Yes, this is an actual service you can pay real Earth money for. What's more, there's apparently a long-ignored market for glittery retribution. "The response has been f***ing huge," the site's founder Mathew Carpenter tells WIRED.co.uk. "We've been upvoted on Reddit thousands of times, the amount of times the website has been shared on Facebook and Twitter has been more than I can count whilst drunk, and for some reason we're making a tonne of money. Who knew, aye?"

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Super Mario Galaxy 2 leads slate of downloadable Wii games on Wii U

1/14/2015 10:38am

Nintendo has announced that it will release select Wii games in downloadable versions for the Wii U starting today. Super Mario Galaxy 2, available later today, will be the first game to get the downloadable treatment, followed by the Wii version of Punch-Out!! on January 22 and Metroid Prime Trilogy on January 29.

All three games will be available for $19.99 in the US, but early adopters can download them for half price during their first week of availability. Wii game downloads will cost ¥2500 (about $25) in Japan and £17.99 or €19.99 in Europe (About $23 to $27).

While all original Wii game discs can already be played on the Wii U by switching the new console to "Wii mode," the new downloadable versions can be played entirely on the Wii U GamePad if the original game supported the Wii Classic Controller. The downloads also won't be subject to the supply constraints of some of the more collectible Wii discs; the limited-edition Metroid Prime Trilogy routinely goes for $60 or higher on auction sites.

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“New Nintendo 3DS XL” to launch in US on February 13 for $200 [Updated]

1/14/2015 9:35am

Update (Jan. 14): Nintendo confirmed the Feb. 13 US release date reported below in a Nintendo Direct presentation this morning, also announcing a suggested retail price of $199.99.

There was no mention of a standard-sized version of the system for the US, suggesting the XL-sized version will be the only one available in this country for the time being. Nintendo did announce a special edition gold version of the console, styled with The Legend of Zelda: Majora's Mask art, to promote the Feb. 13 launch of Majora's Mask 3D.

The base package won't include an AC Adapter, but customers can re-use any AC adapter from previous DSi or 3DS systems, or purchase one separately, Nintendo said.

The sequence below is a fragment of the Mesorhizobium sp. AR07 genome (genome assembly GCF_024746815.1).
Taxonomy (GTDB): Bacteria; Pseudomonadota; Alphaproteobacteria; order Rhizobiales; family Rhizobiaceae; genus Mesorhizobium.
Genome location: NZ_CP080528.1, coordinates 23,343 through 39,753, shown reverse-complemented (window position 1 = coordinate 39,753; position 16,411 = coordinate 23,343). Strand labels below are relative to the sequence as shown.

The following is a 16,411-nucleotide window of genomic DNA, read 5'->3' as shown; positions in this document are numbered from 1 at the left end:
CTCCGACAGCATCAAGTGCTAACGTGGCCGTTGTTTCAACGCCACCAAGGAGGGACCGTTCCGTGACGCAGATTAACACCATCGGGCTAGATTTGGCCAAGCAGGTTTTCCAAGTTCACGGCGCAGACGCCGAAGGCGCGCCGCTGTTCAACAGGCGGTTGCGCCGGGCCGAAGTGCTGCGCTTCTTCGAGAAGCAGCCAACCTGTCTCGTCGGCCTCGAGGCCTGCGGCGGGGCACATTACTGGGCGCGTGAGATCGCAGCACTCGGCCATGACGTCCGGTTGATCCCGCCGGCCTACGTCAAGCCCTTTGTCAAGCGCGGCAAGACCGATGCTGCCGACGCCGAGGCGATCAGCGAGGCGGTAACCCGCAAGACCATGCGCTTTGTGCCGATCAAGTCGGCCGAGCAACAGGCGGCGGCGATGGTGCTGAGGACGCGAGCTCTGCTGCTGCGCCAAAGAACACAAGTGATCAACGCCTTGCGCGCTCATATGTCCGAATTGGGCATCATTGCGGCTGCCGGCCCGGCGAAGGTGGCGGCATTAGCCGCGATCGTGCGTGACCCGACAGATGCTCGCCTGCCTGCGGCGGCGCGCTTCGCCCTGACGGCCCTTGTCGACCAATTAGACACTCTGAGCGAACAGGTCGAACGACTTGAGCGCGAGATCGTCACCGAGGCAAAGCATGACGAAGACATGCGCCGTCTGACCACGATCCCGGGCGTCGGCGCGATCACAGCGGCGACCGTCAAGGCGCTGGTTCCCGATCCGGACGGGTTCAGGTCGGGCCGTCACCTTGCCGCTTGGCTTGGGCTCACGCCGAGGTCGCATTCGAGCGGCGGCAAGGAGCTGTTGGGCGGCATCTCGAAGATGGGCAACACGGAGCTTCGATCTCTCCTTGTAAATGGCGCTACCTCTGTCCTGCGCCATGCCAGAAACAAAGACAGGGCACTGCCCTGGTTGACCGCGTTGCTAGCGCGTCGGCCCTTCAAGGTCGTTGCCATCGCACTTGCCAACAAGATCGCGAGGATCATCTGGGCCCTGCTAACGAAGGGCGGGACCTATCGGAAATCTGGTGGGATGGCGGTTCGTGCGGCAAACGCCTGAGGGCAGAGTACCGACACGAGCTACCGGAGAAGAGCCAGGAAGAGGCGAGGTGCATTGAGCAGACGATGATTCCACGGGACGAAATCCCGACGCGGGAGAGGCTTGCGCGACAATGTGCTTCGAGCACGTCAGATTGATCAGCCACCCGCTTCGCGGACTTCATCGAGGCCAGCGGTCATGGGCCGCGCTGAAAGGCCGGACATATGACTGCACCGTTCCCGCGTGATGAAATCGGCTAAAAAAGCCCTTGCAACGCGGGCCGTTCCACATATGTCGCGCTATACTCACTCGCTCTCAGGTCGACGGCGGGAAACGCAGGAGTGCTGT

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Silk Road stunner: Ulbricht admits founding the site, but says he isn’t DPR

1/13/2015 7:50pm

NEW YORK—Once they got the chance, it took prosecutors less than a minute to point the finger—literally—at Ross Ulbricht.

The jury of six men and six women were assembled in Manhattan's federal courthouse to hear a story about a "dark and secret part of the Internet," government lawyer Timothy Howard explained. The story was about "a website called Silk Road, where anybody, anywhere could buy and sell dangerous drugs with the click of a mouse."

"That man," Howard said, turning to look straight at Ulbricht and extending his arm towards him. "The defendant—Ross Ulbricht—he was the kingpin of this criminal empire."

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Man gets 10 years in prison after perpetrating website sales scam

1/13/2015 7:15pm

A California man was sentenced Tuesday to 10 years in prison after engaging in a years-long scheme to defraud people who responded to his ads selling domain names and websites that he claimed continually generated revenue.

Federal prosecutors alleged that John Winston Boone scammed 18 people for approximately $1.3 million—providing false PayPal records to his victims to illustrate this profitability. Initially, Boone plead not guilty, but later changed his plea in late 2013.

United States District Judge Otis D. Wright II, who was the same judge in a 2013 Los Angeles Prenda hearing, called the defendant’s conduct "cruel and callous." Judge Wright also noted that Boone "showed a lack of humanity that was so base and so depraved."

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Obama calls for end to 19 state laws that harm community broadband

1/13/2015 6:57pm

President Obama today called for an end to state laws that restrict the rights of cities and towns to build their own broadband networks.

In a report titled, "Community-based broadband solutions: The benefits of competition and choice for community development and highspeed Internet access," the White House said it wants to "end laws that harm broadband service competition."

"Laws in 19 states—some specifically written by special interests trying to stifle new competitors—have held back broadband access and, with it, economic opportunity," the report said. "Today President Obama is announcing a new effort to support local choice in broadband, formally opposing measures that limit the range of options to available to communities to spur expanded local broadband infrastructure, including ownership of networks. As a first step, the Administration is filing a letter with the Federal Communications Commission (FCC) urging it to join this effort by addressing barriers inhibiting local communities from responding to the broadband needs of their citizens."